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While the Tonle Sap Lake awaits its seasonal flooding and the TLC-1 remains in port on the river in Kompong Khleang, TLC's clinical staff continues to make weekly trips to "our" villages.

While some may say that "getting there is half the fun", I'm sure that such sentiment would be open to debate here.

Dr. Sambon helping to unload the Landcruiser.

The journey to our first village, Moat Klas, begins at the office of TLC in Siem Reap with the staff meeting here at 0630. From here it is more than an hour's drive to the village of Kompong Khleang where we have rented a water-taxi for our weekly missions. The Landcruiser is crowded with staff and supplies and everyone must pitch in to help offload the vehicle and then load the boat.

Where the Landcruiser is parked will be under 3-4 meters of water and the village will be cut off from access to roads and land travel.


Savann heads down the slippery slope.
Unless you've been here, it may be hard to imagine that in just another two months the waters of the Tonle Sap Lake will have risen to within inches of these houses.

From the slippery slopes of the river to the water-taxi is another balancing exercise. My 100kg body is too much for the planks to bear (embarassment) and all I can do is watch as our staff makes trip after trip with all of our necessary materials and equipment.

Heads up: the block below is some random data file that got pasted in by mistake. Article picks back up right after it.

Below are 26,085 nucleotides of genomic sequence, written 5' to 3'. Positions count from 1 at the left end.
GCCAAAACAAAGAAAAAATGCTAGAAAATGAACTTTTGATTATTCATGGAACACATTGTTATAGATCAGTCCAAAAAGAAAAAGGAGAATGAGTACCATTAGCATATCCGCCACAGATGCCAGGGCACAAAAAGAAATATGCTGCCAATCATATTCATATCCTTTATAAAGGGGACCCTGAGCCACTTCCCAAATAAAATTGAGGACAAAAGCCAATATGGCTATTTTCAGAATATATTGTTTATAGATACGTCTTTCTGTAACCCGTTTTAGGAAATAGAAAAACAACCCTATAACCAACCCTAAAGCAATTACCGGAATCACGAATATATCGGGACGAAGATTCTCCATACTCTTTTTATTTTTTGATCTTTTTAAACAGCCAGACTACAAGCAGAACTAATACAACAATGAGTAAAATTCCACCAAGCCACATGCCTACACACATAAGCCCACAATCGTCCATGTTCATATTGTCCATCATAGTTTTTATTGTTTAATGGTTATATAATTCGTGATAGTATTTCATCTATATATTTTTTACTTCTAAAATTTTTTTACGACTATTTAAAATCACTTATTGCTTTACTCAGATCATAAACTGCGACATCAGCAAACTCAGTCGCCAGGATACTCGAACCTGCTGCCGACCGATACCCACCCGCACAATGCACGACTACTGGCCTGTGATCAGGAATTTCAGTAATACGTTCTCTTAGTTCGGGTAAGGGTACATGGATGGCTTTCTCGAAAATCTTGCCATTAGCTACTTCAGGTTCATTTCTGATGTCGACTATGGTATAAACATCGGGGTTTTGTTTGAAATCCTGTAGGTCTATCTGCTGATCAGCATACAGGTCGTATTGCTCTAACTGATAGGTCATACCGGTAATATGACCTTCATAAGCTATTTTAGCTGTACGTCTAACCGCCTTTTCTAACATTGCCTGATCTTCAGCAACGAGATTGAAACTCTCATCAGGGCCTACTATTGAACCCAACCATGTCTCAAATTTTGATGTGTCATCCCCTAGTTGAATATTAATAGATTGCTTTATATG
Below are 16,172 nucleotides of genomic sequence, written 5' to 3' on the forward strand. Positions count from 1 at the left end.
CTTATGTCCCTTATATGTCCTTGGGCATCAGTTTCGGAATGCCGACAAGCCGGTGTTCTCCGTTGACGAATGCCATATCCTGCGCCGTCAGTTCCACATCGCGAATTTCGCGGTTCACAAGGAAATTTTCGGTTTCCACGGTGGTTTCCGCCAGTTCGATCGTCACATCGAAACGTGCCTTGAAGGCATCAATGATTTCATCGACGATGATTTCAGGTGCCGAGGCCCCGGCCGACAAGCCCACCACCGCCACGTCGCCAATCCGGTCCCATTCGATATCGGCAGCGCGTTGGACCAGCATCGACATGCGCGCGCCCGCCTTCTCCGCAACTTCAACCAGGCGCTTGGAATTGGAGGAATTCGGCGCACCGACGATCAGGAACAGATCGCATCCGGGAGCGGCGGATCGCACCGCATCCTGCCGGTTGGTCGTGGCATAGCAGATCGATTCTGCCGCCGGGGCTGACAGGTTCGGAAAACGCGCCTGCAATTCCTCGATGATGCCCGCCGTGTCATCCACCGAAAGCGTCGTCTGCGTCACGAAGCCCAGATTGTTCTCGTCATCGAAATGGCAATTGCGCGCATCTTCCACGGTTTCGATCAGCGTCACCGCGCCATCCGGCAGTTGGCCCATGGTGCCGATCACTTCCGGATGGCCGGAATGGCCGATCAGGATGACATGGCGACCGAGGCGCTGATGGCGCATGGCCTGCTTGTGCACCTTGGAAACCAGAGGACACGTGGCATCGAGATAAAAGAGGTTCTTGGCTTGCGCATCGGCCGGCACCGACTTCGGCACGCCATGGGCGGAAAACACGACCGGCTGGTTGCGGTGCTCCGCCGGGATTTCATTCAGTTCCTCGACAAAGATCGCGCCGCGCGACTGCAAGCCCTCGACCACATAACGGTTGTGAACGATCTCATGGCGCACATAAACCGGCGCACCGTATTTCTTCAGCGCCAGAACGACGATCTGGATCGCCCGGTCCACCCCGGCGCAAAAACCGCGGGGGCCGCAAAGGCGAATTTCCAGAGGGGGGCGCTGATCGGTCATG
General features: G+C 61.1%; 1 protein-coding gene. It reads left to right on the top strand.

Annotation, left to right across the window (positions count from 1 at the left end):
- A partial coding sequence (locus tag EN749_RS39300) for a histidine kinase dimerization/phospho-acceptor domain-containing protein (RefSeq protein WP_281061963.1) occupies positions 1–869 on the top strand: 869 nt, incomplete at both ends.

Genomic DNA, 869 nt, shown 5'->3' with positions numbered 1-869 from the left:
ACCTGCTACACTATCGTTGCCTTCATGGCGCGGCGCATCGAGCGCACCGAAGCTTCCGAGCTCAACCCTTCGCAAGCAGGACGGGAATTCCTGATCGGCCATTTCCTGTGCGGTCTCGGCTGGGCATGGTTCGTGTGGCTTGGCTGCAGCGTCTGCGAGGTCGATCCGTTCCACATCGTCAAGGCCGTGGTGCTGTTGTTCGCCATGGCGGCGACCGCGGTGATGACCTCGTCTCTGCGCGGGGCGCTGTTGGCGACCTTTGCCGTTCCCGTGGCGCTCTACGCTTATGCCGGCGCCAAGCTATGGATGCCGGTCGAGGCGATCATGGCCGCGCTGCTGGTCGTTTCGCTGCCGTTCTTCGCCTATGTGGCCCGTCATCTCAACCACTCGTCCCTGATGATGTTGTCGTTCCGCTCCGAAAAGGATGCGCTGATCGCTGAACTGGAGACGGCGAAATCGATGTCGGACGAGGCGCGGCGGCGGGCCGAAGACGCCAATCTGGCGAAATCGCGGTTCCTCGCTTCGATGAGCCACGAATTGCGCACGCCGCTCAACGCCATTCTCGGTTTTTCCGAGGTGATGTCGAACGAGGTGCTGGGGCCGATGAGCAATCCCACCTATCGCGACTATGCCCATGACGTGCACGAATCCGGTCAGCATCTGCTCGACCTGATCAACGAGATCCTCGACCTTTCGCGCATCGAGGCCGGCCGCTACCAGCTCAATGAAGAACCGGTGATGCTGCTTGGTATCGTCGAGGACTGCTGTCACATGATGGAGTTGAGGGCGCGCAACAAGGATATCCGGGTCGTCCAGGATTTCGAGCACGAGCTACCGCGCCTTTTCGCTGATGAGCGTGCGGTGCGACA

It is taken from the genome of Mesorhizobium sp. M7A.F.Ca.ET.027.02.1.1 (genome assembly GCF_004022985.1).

I couldn't help but think of how people in other countries tune into their television sets at night to watch "reality tv", and would pay good money to have an opportunity to fall off such a bridge in front of millions of viewers.

Lunch is prepared enroute by Aly (TLC pilot, registrar and cook) and Kim (TLC midwife) amongst the clutter of our supplies and the noise of a Chinese built diesel engine--sans muffler.

The village of Moat Klas, now choking with water hyacinths, is a vastly different place than six months ago.
Many of the floating homes have moved further out and are on the lake proper. Some are sitting on dry (muddy) land, and some--like the village chief's house below-- are pretty much where they were when we last saw them.

The chief's house at Moat Klas.


Life in the shallows.

While in Moat Klas Dr. Sambon and Savann made a housecall to deliver a mattress to an elderly woman. Katrin Thieme, a physio-therapist with Angkors-Kinder and a previous volunteer with TLC, purchased the mattress for her. We'll be making weekly visits to this home and are confident that this mattress will help to prevent the formation bed-sores, something that could quickly become a fatal infection in this environment.

another day brought our team to Peak Chikrey and the process of unloading and setting up began all over again.


Whether the water is low or high, the practice of health care looks the same.

But getting to that care can still be a bit of a challenge.
And more of a challenge to some, than to others.

And at the end of the day.
Among seafarers there is a common bit of knowledge, "The cook is the most important person on the ship." Having something to look forward to at the end of the day makes the work a bit easier, even if dining is after dark and on the bow of a water-taxi.

Jon
18 May, 2009